On the Earth's surface, we look back to an ultimately high tech evolution of computer hardware and according integrated circuit manufacturing appliances.

The knowledge required to build robust modern CPUs and generally computer chips (on Earth) is very complex, rare and unique. possibly in situ production also for these industries will be one of mostly postponed but nevertheless crucial development steps in the expansion of humanity in the Solar system and beyond, if ever.

Will the dawn of in situ extraterrestrial computer hardware manufacturing ever happen? If not, why?

If yes, which economical, or other conditions will require our descendants to start consider that as well? (otherwise, always possible to mine some asteroids for relevant minerals and send them to Earth for production in exchange for some good old organic stuff and yes, computer chips).

Long-term risk: Earth suffers those problems which motivate Elon to move away => no more chips production facilities, no knowledge to rebuild them. Game over.

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    $\begingroup$ "no knowledge to rebuild them" so long as you also assume that no future society will ever attempt to educate itself to the point where semiconductor engineering becomes practical again, of course. $\endgroup$ Feb 17, 2020 at 15:14
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    $\begingroup$ Actually, the knowledge to make the chips is neither rare nor complex. What is rare and complex is the knowledge to design them, and the knowledge to prepare the <stuff> needed by the machines which make them, and the knowledge to design and make those machines. Once the machines are in place, and the <stuff> required by those machines is in place, actually making the chips is a much less complex proposition. (The <stuff> includes masks, programs for the machine tools etc.) And we do teach students to design (simple) chips; at least at the Bucharest Polithenica University they do. $\endgroup$
    – AlexP
    Feb 17, 2020 at 15:14
  • $\begingroup$ @StarfishPrime we are talking about semiconductor engineering in space $\endgroup$
    – J. Doe
    Feb 17, 2020 at 15:15
  • $\begingroup$ @AlexP you will need to build the machines in space, too, so that also work in space as required. And chips must work in space well enough, too. $\endgroup$
    – J. Doe
    Feb 17, 2020 at 15:16
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    $\begingroup$ Also, you haven't explicitly said "semiconductor engineering in spaaaaaace" in your question. If you want it in free fall as opposed to on other planetary surfaces, you should probably make that clear. $\endgroup$ Feb 17, 2020 at 15:18

2 Answers 2


Making IC chips with SSI and MSI technology from the 1960 and early 1970 would be fairly easy. The features were relatively large, the equipment needed was not terribly difficult or expensive to build, and the effects of stray radiation would be minimal due to the size of the features.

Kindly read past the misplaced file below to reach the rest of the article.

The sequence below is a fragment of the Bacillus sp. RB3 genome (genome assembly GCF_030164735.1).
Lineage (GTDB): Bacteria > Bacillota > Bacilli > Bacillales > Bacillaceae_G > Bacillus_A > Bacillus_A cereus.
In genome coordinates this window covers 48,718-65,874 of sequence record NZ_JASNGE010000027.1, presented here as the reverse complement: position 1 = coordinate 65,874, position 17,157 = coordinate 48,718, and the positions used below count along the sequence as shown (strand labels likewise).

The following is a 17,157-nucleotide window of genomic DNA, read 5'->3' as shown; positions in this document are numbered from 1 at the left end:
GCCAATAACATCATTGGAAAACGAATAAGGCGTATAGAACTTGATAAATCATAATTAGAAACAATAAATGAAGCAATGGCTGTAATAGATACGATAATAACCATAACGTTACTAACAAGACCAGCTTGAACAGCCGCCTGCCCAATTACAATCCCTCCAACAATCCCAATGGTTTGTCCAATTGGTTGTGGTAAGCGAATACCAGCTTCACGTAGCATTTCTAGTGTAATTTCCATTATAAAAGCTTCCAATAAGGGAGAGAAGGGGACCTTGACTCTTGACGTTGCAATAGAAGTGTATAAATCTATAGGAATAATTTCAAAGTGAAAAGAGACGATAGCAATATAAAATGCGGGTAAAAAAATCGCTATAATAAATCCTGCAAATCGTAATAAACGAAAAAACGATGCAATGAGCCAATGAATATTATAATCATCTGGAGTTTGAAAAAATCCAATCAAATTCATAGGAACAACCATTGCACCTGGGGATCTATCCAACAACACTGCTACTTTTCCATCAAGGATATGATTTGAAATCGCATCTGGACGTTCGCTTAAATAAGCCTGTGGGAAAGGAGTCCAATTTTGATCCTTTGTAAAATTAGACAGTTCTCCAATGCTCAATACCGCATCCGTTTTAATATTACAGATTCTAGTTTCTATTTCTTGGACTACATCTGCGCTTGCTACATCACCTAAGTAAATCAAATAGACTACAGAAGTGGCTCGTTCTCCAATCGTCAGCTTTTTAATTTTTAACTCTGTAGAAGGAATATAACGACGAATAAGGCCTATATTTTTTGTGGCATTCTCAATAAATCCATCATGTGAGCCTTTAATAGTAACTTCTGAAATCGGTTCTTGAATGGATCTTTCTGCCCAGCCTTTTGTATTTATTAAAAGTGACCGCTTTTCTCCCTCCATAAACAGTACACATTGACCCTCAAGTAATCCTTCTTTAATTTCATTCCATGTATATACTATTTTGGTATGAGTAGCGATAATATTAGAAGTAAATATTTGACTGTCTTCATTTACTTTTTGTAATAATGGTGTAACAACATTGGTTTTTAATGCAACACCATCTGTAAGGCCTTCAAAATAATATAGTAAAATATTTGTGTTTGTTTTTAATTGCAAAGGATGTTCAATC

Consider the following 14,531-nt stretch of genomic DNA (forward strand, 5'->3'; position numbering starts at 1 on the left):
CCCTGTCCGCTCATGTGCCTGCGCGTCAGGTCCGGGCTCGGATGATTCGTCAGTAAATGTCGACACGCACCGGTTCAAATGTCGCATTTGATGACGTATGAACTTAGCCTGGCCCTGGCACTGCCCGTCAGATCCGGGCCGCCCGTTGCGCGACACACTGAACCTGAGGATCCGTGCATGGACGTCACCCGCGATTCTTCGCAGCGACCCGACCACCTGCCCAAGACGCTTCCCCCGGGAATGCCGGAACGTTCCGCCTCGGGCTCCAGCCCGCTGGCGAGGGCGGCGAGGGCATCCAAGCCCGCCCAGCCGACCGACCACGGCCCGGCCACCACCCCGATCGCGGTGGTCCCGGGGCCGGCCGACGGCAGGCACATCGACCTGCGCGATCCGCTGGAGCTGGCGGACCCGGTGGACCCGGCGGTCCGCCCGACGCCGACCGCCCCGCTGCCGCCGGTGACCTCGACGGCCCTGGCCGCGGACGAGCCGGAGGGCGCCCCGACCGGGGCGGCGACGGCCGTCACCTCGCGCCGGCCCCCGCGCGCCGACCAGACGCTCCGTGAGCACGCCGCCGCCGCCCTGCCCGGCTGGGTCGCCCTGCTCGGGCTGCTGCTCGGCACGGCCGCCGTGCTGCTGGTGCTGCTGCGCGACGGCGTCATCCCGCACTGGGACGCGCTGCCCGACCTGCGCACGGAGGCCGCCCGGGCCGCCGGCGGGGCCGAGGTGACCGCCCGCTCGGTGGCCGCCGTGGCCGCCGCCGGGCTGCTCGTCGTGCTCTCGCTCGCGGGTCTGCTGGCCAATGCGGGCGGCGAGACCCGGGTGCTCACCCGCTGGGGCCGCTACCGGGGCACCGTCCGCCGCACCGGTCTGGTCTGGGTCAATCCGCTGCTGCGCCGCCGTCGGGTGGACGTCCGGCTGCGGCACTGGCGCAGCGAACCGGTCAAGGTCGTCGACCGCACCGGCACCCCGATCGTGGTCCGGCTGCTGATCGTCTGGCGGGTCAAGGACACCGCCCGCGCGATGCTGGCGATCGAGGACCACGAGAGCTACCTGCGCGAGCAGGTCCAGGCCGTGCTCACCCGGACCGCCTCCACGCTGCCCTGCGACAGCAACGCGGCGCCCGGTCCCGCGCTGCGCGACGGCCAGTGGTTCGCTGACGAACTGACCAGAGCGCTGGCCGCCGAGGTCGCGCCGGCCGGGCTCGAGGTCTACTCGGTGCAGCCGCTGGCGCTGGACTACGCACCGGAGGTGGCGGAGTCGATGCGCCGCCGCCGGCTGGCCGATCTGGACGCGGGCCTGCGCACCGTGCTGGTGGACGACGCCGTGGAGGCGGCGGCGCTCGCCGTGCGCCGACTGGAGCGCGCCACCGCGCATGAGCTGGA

SSI had about 10 to 100 components like transistors, capacitors, or resistors per chip. MSI had up to 300 per chip.

More modern IC are much more difficult to make. The features are extremely small requiring very difficult to build and maintain machinery and a single radiation particle would cause significant damage. Still with enough investment it could be done.

In some respects it would be better to do this in orbit. You would have better optics for the photolithography without gravity distorting lens. Also many of the chemicals used are very dangerous which is why you seldom find IC manufacturing near large cities.


It won't be a good idea to manufacture chips in free fall.

Photolithography is a rather delicate process, and poses quite some challenges on the thermal management of the exposed wafer.

  • Operating in a vacuum isn't feasible: your wafer will get too hot and you won't be able to manage a good overlay between the process layers. Meaning that your device will be barely good to be dumped.
  • You can seal up the whole fab and operate in an atmosphere, but you will still miss the buoyancy due to the free fall regime.
  • If you are operating in a pressurized environment in free fall, you can try to use fans to move the heat around. But that would lower your throughput and be a significant drawback with respect to planet based manufacture. Don't forget that water is way more effective than gas at removing heat.

Additional issue: cosmic radiation will be a hassle and a constant threat to your devices. Shielding it will significantly impact the design of your plant.

  • $\begingroup$ so it looks like they will have to build fabs on planetary surfaces either low gravity. Is there a minimum required gravity? $\endgroup$
    – J. Doe
    Feb 17, 2020 at 17:16
  • $\begingroup$ @J.Doe or just use habitats/factories with artificial gravity $\endgroup$
    – Dragongeek
    Feb 17, 2020 at 18:09

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